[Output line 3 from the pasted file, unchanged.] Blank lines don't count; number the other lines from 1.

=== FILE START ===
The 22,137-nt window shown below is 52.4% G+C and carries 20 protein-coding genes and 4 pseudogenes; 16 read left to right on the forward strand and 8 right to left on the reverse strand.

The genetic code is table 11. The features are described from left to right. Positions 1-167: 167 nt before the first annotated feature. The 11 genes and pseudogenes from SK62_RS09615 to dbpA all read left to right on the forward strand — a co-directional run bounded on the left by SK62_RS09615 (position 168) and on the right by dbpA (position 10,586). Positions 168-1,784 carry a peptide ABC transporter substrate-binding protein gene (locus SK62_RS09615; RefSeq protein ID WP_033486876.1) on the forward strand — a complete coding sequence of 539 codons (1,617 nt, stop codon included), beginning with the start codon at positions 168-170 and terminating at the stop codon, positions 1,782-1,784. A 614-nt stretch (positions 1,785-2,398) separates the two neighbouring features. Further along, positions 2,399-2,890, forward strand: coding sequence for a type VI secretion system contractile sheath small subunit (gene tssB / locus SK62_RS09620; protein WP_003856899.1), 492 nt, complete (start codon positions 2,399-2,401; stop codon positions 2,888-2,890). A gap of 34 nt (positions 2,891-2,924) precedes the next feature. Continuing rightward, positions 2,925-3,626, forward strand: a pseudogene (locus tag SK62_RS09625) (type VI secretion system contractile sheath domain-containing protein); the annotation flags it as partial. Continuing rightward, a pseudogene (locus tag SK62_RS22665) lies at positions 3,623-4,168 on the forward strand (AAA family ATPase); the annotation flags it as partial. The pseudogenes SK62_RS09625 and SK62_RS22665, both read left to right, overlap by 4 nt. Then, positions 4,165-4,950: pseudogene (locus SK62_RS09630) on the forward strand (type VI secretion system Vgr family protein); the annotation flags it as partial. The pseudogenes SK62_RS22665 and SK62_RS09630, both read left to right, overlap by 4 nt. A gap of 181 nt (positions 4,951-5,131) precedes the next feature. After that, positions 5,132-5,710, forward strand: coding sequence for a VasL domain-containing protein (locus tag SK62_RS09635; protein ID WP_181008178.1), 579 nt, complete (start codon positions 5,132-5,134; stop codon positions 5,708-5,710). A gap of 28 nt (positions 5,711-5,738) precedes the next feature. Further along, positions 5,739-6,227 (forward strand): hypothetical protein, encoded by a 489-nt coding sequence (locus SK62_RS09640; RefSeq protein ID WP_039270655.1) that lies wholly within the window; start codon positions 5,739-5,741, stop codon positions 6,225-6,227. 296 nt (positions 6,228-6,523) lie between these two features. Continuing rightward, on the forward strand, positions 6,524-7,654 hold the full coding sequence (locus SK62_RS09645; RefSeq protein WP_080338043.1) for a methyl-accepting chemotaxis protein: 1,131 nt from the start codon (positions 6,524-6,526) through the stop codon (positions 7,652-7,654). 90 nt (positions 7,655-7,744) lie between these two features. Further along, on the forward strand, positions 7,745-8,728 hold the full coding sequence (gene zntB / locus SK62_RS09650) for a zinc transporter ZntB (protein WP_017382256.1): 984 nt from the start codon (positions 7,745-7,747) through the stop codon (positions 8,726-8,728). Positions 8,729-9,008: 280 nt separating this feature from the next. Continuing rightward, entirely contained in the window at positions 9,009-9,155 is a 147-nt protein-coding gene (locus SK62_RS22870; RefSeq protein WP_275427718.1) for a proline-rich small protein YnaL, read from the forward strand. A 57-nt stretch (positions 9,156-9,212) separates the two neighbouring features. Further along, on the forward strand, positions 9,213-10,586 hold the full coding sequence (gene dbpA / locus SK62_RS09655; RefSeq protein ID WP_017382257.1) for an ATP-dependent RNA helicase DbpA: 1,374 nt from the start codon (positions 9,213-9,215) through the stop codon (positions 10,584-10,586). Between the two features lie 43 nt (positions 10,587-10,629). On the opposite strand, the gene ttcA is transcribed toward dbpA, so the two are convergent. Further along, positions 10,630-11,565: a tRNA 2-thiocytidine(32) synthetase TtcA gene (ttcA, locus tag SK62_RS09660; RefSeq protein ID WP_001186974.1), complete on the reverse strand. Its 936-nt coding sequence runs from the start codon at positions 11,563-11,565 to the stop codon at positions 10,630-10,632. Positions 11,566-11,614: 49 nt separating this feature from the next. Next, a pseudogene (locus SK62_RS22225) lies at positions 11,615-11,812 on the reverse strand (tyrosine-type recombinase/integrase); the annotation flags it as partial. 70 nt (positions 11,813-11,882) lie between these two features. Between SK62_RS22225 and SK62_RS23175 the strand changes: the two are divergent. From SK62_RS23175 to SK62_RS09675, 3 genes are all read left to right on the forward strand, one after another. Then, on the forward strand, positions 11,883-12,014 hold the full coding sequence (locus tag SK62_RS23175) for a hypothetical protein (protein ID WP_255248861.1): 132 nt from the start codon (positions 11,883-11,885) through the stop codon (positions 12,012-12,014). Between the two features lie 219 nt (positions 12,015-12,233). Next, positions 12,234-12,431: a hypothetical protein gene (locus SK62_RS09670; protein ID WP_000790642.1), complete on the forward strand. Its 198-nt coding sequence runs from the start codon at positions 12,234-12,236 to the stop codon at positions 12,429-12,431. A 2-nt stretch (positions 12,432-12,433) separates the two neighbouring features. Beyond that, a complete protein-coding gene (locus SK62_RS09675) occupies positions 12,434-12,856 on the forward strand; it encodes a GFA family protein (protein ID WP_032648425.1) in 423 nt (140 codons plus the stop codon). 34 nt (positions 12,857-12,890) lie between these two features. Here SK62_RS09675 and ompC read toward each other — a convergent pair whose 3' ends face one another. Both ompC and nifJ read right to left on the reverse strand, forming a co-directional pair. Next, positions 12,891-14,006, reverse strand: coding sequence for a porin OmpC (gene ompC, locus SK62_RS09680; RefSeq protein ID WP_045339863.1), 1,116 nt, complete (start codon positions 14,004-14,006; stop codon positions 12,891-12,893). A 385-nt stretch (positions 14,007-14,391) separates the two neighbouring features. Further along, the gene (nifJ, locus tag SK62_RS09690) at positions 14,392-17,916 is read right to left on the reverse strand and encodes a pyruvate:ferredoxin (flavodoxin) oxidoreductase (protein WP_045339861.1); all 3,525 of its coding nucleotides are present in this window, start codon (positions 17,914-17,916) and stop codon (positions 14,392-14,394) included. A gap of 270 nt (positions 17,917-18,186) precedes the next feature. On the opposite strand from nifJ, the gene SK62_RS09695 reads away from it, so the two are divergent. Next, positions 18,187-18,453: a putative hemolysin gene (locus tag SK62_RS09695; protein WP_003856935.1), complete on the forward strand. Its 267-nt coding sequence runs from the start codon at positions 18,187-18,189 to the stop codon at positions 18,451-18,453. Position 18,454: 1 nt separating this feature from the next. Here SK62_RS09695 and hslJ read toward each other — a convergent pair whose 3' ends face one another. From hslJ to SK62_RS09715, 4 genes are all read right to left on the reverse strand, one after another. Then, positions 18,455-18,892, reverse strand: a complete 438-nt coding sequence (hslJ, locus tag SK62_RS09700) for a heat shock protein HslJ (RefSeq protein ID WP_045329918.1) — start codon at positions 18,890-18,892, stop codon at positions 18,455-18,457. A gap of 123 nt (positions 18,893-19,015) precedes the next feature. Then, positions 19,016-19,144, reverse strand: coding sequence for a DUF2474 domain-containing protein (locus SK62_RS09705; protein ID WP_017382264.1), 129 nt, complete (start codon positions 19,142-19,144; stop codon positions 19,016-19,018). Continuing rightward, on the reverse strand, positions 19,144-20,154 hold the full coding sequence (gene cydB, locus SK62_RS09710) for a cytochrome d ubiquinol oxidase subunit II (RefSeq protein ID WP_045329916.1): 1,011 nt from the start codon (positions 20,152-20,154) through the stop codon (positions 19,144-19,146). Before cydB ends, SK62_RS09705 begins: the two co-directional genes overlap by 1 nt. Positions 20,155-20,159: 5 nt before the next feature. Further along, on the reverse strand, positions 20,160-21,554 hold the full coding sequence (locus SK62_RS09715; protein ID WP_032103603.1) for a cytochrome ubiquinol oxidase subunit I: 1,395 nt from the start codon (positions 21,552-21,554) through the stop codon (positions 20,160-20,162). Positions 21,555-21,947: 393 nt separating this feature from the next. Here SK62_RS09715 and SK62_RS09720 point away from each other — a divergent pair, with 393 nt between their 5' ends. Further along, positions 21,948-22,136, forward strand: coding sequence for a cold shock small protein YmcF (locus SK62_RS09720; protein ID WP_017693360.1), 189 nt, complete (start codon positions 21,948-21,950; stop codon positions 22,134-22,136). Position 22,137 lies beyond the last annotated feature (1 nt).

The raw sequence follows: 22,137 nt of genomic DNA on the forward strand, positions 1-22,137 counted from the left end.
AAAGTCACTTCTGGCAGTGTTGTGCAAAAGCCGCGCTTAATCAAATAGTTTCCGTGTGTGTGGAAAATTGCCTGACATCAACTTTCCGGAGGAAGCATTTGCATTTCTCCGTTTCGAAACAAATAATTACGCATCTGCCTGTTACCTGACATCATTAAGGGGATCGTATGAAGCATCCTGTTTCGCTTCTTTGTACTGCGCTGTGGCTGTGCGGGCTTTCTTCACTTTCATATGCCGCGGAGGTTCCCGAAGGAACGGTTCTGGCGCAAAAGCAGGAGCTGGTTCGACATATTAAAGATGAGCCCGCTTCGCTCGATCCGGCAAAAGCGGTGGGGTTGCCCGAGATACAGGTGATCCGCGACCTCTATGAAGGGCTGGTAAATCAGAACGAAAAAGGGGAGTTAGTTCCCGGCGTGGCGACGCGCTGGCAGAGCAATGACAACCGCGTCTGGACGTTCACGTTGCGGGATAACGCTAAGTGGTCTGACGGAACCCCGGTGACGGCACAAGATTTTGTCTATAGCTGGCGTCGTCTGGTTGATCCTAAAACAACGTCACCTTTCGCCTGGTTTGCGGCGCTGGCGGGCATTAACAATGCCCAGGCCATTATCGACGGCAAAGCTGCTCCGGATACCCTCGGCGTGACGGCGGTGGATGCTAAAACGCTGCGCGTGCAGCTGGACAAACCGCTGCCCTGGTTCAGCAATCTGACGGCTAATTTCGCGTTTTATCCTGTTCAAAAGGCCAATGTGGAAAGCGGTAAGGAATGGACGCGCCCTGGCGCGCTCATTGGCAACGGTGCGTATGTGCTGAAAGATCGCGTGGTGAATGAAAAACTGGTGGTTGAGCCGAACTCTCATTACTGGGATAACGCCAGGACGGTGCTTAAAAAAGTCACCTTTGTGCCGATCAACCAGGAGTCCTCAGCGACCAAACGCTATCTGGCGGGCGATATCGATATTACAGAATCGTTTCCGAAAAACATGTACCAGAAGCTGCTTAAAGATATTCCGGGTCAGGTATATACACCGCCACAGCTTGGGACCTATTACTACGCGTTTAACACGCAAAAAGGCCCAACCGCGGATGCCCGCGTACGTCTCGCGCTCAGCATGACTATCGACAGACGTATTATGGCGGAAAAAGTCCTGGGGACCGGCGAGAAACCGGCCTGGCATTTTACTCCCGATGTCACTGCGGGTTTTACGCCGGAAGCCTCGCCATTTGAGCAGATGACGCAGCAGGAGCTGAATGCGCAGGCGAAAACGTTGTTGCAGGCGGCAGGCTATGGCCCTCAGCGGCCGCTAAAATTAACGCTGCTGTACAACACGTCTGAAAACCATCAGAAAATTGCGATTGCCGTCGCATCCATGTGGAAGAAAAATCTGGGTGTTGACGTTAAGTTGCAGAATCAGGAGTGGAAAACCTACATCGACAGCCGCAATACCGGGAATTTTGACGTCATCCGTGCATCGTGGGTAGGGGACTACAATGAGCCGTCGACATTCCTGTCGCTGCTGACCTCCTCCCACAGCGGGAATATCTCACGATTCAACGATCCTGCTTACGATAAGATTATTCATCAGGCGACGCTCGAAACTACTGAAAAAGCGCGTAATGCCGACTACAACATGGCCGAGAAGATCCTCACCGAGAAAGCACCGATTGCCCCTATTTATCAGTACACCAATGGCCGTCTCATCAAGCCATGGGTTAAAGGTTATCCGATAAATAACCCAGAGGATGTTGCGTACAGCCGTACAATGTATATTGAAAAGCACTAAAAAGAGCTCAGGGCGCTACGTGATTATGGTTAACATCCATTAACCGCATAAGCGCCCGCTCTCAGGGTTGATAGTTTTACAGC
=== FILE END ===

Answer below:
The raw sequence follows: 22,137 nt of genomic DNA on the forward strand, positions 1-22,137 counted from the left end.